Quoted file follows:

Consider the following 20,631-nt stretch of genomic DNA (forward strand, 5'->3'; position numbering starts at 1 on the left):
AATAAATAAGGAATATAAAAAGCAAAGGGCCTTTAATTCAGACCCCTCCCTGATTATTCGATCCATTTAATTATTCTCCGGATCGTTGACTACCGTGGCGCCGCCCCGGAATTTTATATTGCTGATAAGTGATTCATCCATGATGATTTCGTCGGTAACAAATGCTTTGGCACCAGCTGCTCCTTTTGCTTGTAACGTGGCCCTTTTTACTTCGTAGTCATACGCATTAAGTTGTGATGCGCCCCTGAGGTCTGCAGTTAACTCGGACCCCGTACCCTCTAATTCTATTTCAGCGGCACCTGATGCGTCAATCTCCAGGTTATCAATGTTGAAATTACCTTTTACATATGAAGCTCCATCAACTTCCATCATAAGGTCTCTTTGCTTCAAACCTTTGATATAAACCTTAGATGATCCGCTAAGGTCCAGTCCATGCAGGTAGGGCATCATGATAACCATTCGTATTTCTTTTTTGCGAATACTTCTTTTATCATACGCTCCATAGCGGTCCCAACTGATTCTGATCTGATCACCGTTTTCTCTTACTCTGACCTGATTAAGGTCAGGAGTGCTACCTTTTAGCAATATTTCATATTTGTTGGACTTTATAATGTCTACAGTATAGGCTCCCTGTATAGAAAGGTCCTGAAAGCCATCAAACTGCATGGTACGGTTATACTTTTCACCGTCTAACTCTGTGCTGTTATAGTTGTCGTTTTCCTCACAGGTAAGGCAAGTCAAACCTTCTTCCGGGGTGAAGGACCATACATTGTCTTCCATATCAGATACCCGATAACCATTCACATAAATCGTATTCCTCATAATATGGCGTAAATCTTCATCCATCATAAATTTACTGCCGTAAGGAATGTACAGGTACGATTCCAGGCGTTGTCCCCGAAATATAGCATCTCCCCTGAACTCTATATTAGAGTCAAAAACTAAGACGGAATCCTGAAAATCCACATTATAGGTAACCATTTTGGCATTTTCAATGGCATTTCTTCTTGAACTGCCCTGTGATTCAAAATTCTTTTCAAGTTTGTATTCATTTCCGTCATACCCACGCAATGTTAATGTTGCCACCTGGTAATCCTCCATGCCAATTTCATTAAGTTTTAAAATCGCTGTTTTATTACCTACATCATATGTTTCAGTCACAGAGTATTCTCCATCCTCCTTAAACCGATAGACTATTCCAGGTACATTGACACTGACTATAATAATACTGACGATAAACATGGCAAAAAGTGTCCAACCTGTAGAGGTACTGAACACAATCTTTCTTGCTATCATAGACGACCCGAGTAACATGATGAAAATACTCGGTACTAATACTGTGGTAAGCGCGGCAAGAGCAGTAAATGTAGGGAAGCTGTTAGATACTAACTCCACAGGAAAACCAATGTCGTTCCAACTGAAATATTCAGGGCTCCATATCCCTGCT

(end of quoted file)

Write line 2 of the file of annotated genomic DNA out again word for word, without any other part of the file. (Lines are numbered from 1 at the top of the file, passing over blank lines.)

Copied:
AATAAATAAGGAATATAAAAAGCAAAGGGCCTTTAATTCAGACCCCTCCCTGATTATTCGATCCATTTAATTATTCTCCGGATCGTTGACTACCGTGGCGCCGCCCCGGAATTTTATATTGCTGATAAGTGATTCATCCATGATGATTTCGTCGGTAACAAATGCTTTGGCACCAGCTGCTCCTTTTGCTTGTAACGTGGCCCTTTTTACTTCGTAGTCATACGCATTAAGTTGTGATGCGCCCCTGAGGTCTGCAGTTAACTCGGACCCCGTACCCTCTAATTCTATTTCAGCGGCACCTGATGCGTCAATCTCCAGGTTATCAATGTTGAAATTACCTTTTACATATGAAGCTCCATCAACTTCCATCATAAGGTCTCTTTGCTTCAAACCTTTGATATAAACCTTAGATGATCCGCTAAGGTCCAGTCCATGCAGGTAGGGCATCATGATAACCATTCGTATTTCTTTTTTGCGAATACTTCTTTTATCATACGCTCCATAGCGGTCCCAACTGATTCTGATCTGATCACCGTTTTCTCTTACTCTGACCTGATTAAGGTCAGGAGTGCTACCTTTTAGCAATATTTCATATTTGTTGGACTTTATAATGTCTACAGTATAGGCTCCCTGTATAGAAAGGTCCTGAAAGCCATCAAACTGCATGGTACGGTTATACTTTTCACCGTCTAACTCTGTGCTGTTATAGTTGTCGTTTTCCTCACAGGTAAGGCAAGTCAAACCTTCTTCCGGGGTGAAGGACCATACATTGTCTTCCATATCAGATACCCGATAACCATTCACATAAATCGTATTCCTCATAATATGGCGTAAATCTTCATCCATCATAAATTTACTGCCGTAAGGAATGTACAGGTACGATTCCAGGCGTTGTCCCCGAAATATAGCATCTCCCCTGAACTCTATATTAGAGTCAAAAACTAAGACGGAATCCTGAAAATCCACATTATAGGTAACCATTTTGGCATTTTCAATGGCATTTCTTCTTGAACTGCCCTGTGATTCAAAATTCTTTTCAAGTTTGTATTCATTTCCGTCATACCCACGCAATGTTAATGTTGCCACCTGGTAATCCTCCATGCCAATTTCATTAAGTTTTAAAATCGCTGTTTTATTACCTACATCATATGTTTCAGTCACAGAGTATTCTCCATCCTCCTTAAACCGATAGACTATTCCAGGTACATTGACACTGACTATAATAATACTGACGATAAACATGGCAAAAAGTGTCCAACCTGTAGAGGTACTGAACACAATCTTTCTTGCTATCATAGACGACCCGAGTAACATGATGAAAATACTCGGTACTAATACTGTGGTAAGCGCGGCAAGAGCAGTAAATGTAGGGAAGCTGTTAGATACTAACTCCACAGGAAAACCAATGTCGTTCCAACTGAAATATTCAGGGCTCCATATCCCTGCT